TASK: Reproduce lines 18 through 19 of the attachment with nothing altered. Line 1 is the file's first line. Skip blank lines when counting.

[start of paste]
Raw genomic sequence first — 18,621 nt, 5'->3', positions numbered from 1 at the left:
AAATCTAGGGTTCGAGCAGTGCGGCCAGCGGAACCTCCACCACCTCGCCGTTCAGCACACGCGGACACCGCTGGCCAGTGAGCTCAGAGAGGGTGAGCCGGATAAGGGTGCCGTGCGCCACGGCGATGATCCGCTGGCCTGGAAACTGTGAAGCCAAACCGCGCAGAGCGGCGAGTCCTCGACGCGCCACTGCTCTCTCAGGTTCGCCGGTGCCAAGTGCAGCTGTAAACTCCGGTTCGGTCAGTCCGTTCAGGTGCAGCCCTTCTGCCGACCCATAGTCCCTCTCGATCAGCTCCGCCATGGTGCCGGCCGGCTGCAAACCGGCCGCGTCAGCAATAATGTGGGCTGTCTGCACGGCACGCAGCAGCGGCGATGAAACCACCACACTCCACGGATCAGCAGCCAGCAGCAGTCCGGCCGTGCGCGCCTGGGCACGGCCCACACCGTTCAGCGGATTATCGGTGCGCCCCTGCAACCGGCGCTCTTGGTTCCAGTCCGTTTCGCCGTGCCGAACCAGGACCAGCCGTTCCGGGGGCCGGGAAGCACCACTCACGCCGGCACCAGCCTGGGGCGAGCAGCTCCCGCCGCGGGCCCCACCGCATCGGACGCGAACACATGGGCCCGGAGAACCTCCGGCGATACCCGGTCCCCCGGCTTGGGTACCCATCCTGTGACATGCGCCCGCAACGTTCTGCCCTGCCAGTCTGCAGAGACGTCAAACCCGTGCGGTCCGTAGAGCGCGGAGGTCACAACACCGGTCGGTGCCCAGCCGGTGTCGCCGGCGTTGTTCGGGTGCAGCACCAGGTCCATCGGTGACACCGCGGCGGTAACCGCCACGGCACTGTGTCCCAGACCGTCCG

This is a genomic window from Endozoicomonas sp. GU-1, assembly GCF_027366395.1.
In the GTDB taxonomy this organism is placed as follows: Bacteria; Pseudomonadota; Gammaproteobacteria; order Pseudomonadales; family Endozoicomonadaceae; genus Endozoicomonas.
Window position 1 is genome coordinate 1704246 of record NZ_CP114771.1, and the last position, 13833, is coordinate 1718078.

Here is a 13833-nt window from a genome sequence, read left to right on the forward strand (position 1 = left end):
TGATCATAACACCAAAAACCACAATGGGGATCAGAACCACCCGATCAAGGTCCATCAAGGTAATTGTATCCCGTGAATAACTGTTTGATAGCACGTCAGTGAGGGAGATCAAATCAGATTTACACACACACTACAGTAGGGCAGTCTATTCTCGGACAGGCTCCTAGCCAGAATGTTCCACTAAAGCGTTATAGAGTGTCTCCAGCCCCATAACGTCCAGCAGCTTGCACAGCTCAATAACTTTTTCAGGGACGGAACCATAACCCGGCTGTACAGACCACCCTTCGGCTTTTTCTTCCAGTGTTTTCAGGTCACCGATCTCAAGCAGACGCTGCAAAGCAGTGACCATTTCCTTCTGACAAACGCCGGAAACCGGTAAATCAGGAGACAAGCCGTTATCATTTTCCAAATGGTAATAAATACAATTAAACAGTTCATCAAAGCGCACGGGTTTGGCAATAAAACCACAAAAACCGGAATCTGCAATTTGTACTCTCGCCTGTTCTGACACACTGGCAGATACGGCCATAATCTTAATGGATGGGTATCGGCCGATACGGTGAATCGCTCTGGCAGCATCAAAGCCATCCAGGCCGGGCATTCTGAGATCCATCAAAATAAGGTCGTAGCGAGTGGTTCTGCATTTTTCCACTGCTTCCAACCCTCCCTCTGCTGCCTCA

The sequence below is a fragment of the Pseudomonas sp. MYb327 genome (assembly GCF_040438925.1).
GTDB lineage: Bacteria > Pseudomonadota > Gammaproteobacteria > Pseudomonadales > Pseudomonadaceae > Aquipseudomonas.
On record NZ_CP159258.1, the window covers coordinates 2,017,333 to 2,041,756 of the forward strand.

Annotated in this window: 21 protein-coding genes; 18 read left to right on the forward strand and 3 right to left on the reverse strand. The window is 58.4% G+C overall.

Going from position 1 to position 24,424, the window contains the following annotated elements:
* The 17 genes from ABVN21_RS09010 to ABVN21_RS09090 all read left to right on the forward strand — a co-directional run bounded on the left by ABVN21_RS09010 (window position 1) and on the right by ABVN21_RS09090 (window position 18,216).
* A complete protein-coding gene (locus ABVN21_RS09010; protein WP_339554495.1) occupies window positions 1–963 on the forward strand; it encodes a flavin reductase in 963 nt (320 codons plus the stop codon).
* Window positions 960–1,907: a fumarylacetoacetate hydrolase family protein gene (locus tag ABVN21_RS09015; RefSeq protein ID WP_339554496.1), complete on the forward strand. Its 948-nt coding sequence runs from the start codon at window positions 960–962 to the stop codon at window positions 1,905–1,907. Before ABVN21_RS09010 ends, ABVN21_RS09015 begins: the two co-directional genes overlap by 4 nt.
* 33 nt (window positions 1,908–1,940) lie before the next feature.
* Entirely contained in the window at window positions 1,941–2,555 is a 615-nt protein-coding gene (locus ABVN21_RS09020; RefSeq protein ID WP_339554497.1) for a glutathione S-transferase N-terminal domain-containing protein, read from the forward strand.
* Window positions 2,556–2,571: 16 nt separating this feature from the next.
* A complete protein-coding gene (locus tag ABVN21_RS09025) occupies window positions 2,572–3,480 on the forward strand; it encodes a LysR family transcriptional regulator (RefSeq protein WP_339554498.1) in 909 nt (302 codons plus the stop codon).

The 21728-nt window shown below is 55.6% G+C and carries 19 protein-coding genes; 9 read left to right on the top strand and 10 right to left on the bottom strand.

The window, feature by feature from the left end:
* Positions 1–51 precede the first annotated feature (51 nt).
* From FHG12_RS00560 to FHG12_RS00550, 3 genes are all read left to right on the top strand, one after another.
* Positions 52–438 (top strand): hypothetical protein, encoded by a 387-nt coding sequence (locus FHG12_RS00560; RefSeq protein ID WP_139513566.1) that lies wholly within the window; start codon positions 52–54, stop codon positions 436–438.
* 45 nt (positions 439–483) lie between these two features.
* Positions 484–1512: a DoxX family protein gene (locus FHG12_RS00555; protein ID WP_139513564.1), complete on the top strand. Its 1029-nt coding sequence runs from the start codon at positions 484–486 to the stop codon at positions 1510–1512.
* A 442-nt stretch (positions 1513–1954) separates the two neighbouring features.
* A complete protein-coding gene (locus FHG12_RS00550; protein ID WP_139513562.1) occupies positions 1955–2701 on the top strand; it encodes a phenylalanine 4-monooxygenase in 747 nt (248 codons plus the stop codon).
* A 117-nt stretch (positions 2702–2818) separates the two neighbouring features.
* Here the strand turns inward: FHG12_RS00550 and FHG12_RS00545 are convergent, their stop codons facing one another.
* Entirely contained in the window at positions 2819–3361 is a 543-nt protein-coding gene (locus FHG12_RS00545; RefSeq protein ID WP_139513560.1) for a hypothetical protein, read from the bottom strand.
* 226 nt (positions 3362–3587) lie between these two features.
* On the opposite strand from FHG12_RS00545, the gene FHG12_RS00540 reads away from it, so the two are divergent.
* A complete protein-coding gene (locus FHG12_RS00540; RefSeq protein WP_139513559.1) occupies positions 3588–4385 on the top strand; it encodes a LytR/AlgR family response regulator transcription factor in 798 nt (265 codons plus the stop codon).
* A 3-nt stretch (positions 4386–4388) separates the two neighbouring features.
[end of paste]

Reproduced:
* Window positions 2,556–2,571: 16 nt separating this feature from the next.
* A complete protein-coding gene (locus tag ABVN21_RS09025) occupies window positions 2,572–3,480 on the forward strand; it encodes a LysR family transcriptional regulator (RefSeq protein WP_339554498.1) in 909 nt (302 codons plus the stop codon).